Russia says China on board over its actions in Ukraine; Beijing less forthright
But Beijing offers a less forthright comment on Moscow's incursion into Ukraine
China and Russia are in broad agreement on the situation in Ukraine, the Russian foreign ministry said yesterday after telephone talks between the countries' top diplomats.
This came as Russia cemented its control of the Crimean peninsula and the US and European governments tried to figure out ways to halt and reverse the Russian incursion. The Moscow stock market fell by 11.3 per cent, wiping billions off the value of Russian companies.
Russian Foreign Minister Sergei Lavrov and his Chinese counterpart Wang Yi in a phone call noted "broadly coinciding points of view of Russia and China over the situation", the Russian foreign ministry said. Russia appeared keen to stress that it has a major international ally on its military intervention in Ukraine after the other members of the G8 on Sunday released a statement condemning Russia. China is not a member of the G8.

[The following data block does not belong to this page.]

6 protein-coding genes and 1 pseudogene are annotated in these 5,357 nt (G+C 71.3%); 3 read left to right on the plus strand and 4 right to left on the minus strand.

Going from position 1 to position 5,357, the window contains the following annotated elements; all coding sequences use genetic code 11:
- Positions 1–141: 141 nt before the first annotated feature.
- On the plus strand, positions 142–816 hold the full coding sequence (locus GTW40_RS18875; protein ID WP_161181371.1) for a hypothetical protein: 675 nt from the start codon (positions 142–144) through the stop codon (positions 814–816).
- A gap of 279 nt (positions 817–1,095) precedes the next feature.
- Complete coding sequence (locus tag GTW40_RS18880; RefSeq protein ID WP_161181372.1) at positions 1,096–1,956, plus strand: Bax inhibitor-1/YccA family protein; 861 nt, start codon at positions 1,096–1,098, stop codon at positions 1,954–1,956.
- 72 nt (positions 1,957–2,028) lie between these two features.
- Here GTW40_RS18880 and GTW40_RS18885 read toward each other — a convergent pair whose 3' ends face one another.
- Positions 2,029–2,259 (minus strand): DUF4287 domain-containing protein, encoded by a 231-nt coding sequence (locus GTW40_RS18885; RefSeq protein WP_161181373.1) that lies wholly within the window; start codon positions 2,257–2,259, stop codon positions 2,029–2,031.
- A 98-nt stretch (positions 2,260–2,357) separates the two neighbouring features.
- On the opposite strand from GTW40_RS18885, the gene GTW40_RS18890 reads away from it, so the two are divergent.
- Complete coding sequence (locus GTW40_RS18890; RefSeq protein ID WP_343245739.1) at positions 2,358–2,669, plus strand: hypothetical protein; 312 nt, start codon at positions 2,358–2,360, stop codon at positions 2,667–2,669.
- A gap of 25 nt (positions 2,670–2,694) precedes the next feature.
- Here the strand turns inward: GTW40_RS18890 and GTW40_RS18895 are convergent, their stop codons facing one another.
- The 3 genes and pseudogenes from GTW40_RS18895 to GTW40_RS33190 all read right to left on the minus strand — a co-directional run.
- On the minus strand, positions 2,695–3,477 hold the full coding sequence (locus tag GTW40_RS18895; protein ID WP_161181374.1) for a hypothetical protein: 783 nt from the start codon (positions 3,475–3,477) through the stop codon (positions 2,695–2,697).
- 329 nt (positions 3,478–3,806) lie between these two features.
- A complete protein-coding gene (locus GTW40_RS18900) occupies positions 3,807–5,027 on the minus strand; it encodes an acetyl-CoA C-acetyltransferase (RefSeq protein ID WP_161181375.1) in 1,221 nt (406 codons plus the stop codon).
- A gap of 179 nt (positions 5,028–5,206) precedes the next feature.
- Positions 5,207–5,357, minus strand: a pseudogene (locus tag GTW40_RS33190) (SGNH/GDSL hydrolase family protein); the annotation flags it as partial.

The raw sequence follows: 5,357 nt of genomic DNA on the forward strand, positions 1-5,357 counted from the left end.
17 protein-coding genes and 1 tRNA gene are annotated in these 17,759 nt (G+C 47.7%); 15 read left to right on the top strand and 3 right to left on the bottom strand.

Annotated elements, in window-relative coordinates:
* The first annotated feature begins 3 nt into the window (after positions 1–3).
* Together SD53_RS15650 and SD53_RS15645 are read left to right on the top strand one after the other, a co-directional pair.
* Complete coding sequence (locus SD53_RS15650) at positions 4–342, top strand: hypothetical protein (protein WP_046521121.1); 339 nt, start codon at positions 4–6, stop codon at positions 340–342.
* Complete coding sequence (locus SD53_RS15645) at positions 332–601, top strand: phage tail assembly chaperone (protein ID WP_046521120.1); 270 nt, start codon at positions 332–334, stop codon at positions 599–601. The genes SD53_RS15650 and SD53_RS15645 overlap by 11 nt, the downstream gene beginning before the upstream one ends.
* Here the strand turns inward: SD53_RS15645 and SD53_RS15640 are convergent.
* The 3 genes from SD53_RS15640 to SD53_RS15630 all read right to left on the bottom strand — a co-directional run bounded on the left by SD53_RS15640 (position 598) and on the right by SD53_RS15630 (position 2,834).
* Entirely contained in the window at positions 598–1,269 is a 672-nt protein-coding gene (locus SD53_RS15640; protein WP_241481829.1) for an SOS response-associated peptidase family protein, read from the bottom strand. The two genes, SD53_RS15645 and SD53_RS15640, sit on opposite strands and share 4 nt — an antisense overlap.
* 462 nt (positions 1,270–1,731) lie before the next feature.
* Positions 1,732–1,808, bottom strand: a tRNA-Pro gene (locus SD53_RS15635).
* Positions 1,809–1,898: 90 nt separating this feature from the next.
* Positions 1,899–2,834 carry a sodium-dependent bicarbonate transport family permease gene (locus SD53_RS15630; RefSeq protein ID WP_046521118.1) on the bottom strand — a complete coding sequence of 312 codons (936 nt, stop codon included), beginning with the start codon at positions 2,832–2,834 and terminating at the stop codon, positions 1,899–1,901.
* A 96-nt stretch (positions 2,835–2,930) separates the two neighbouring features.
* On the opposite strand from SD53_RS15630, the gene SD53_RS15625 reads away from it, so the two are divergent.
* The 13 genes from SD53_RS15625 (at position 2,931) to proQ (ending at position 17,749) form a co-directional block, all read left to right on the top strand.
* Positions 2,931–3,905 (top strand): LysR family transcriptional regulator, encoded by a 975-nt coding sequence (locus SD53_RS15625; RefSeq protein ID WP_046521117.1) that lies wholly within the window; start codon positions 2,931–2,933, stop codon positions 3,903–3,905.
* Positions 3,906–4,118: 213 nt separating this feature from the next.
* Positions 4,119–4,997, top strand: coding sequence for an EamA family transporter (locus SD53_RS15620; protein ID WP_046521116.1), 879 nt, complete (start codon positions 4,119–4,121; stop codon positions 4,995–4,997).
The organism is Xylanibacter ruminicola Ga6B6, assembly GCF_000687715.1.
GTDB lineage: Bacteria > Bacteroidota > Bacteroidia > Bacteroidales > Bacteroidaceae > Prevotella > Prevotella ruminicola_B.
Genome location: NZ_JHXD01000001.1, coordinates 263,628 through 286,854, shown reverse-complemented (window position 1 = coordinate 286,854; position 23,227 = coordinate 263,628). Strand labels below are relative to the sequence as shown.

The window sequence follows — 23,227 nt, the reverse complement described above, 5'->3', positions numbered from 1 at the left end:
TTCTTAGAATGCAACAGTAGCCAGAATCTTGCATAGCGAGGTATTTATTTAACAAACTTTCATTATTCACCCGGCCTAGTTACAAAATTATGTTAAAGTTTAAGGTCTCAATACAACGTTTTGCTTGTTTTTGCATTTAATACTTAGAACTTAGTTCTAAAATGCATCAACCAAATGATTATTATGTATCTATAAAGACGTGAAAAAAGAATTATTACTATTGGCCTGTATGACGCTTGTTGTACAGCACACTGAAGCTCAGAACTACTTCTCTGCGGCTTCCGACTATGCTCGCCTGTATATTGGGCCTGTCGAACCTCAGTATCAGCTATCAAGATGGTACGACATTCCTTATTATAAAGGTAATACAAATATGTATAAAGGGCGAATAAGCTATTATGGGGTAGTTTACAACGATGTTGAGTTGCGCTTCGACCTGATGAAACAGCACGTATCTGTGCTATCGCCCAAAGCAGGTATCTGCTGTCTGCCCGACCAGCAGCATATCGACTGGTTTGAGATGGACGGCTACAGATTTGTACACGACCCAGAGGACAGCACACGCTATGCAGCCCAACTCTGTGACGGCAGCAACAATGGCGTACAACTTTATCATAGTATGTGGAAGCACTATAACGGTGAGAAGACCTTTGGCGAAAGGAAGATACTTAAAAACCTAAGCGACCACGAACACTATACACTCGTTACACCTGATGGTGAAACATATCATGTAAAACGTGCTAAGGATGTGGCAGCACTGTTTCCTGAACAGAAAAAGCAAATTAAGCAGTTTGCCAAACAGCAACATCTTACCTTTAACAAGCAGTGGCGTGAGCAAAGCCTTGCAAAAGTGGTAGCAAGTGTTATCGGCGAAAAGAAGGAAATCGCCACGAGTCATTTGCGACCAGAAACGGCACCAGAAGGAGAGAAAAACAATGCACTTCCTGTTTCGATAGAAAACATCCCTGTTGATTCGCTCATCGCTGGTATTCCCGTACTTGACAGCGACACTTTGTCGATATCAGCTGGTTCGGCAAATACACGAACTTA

When asked about Ukraine at a regular press briefing yesterday, foreign ministry spokesman Qin Gang answered indirectly. "China has always upheld the principles of diplomacy and the fundamental norms of international relations," he said.
Niu Jun , a professor of international affairs at Peking University, said: "What this statement is really saying is, 'what Russia did was not right and China does not want to support this military invasion'."
But China also wants to support Russia, so it came up with excuses such as Russia's history with Crimea and Ukraine's internal situation, he said.
Diplomatic efforts to solve the crisis continued with the United Nations Security Council holding an emergency meeting, this time at the request of Russia and US Vice-President Joe Biden held a telephone conversation with Russian Prime Minister Dmitry Medvedev. US Secretary of State John Kerry will travel to Kiev this week in a show of support for the embattled leadership.
The European Union, meanwhile, was trying to overcome differences on how to respond with hawkish ex-Soviet satellites pushing for sanctions but others like France and Germany calling for soft diplomacy. Germany said Russian President Vladimir Putin had agreed with Chancellor Angela Merkel to set up a contact group on Ukraine.
Watch: Obama: Russia in "violation of international law" in Ukraine
Additional reporting by Associated Press, Agence France-Presse